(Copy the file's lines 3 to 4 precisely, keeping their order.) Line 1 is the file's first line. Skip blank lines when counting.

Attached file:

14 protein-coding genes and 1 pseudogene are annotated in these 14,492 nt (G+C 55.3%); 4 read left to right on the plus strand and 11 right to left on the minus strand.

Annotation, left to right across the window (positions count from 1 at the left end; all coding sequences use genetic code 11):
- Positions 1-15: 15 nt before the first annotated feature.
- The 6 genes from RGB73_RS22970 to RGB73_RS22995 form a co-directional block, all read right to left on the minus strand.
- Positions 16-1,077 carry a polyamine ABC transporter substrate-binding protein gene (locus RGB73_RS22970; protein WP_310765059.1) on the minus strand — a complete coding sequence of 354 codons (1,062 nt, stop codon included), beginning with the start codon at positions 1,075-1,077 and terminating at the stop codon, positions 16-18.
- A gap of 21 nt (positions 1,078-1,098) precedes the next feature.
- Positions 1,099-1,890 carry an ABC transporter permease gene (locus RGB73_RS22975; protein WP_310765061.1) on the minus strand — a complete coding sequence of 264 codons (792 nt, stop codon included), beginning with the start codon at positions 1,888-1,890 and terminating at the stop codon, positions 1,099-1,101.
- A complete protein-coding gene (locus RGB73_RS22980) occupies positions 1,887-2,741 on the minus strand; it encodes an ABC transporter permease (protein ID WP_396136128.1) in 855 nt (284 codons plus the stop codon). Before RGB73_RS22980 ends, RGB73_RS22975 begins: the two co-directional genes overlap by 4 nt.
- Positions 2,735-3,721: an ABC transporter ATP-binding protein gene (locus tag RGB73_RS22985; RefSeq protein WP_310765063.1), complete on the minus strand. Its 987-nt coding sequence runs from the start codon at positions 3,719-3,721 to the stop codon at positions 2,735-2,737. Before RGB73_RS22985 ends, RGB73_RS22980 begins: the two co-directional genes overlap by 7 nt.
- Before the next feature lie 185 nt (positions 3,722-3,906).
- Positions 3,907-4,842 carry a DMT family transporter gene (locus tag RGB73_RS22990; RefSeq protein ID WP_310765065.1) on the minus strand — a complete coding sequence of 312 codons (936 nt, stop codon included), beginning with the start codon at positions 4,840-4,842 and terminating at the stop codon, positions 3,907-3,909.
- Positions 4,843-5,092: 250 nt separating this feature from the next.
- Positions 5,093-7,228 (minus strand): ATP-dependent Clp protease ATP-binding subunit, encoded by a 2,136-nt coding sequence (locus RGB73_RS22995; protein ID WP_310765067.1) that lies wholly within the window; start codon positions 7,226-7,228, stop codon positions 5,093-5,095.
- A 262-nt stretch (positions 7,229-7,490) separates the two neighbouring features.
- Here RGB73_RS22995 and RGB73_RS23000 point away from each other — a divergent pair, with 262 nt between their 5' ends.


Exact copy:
- Positions 1-15: 15 nt before the first annotated feature.
- The 6 genes from RGB73_RS22970 to RGB73_RS22995 form a co-directional block, all read right to left on the minus strand.